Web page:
Commercial real estate is the next domino


If there is another shoe to fall for the troubled regional banks, commercial real estate is a likely catalyst.

Reports arrive daily that many sectors, especially office towers, continue to struggle to meet their commitments.

Regional banks hold most of the debt for commercial real estate.

As of mid-week, the banking crisis was shuffled to the back page. No new candidates to be the next Silvergate, Silicon Valley, Signature or Credit Suisse had emerged as fresh bait for commentators ready to proclaim the imminent demise of capitalism.

The troubled First Republic Bank (FRC), which caters to the very wealthy, gained about 25 percent on Monday morning. But FRC, at about $14, was still down more than 90 percent from its August 2022 high of $168.

First Republic Bank is famous for at least two things. First, the publicity stunt that was arranged by Wall Street banks, led by JP Morgan CEO Jamie Dimon, to inject $30 billion in new deposits into FRC after the bank had suffered deposit outflows of $89 billion. And second, FRC was the bank that wired the $130,000 payment from Donald Trump to former adult-film actress Stormy Daniels just before the 2016 Presidential election.

But some astute observers are not reassured by the absence of fresh panic. Substantial debts at commercial real estate properties threaten to trigger new concern later this year.

The connection between commercial real estate and regional banks is close because most of the debt owed by commercial real estate borrowers — and there’s a lot of it — is held by small and mid-sized regional banks.

About $270 billion in real estate debt is coming due this year. According to Emily Peck of Axios Markets, commercial real estate is the problem:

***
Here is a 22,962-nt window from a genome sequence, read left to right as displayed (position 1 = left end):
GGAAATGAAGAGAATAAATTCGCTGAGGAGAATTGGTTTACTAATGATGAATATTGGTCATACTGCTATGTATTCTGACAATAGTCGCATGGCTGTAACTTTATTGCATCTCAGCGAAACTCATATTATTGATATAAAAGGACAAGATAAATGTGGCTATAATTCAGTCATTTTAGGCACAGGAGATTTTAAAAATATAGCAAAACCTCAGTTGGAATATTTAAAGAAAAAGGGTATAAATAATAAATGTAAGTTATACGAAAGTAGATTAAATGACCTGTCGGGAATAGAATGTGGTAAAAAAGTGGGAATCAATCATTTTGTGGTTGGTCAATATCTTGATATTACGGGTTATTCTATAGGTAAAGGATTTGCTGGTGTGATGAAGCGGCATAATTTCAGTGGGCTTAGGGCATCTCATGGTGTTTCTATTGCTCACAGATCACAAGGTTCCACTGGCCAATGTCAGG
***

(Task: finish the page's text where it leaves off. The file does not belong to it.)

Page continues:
Source: The Federal Reserve/Axios


And the problem in commercial estate resulted from the decade-long policy of zero interest rates by the Fed and Bank of Canada, which drove up prices for office towers, rental buildings, and shopping malls. As one participant told me about three years ago, “At two percent they’re giving the money away for free, how can I say no?”

But if many aggressive players are armed with cheap money and decide to plunge into an asset like real estate a price bubble follows. And when prices eventually fall, the debt endures but asset values erode, creating a crisis for lenders and borrowers.

In the commercial sector, the borrower can just walk away from the loan and turn the asset over to the bank, as Canadian giant Brookfield (BN) did earlier this year with two office towers in Los Angeles. Brookfield is the largest landlord in downtown Los Angeles and holds properties in Manhattan, Toronto, Canary Wharf and Calgary. Brookfield has market cap of $51 billion and debt of $314 billion.

If lenders refuse to renew loans and borrowers walk, regional banks will have a lot of assets to sell and very few buyers. Banks could be left holding the bag.

And the next time there might not be any bailout.


Hilliard MacBeth


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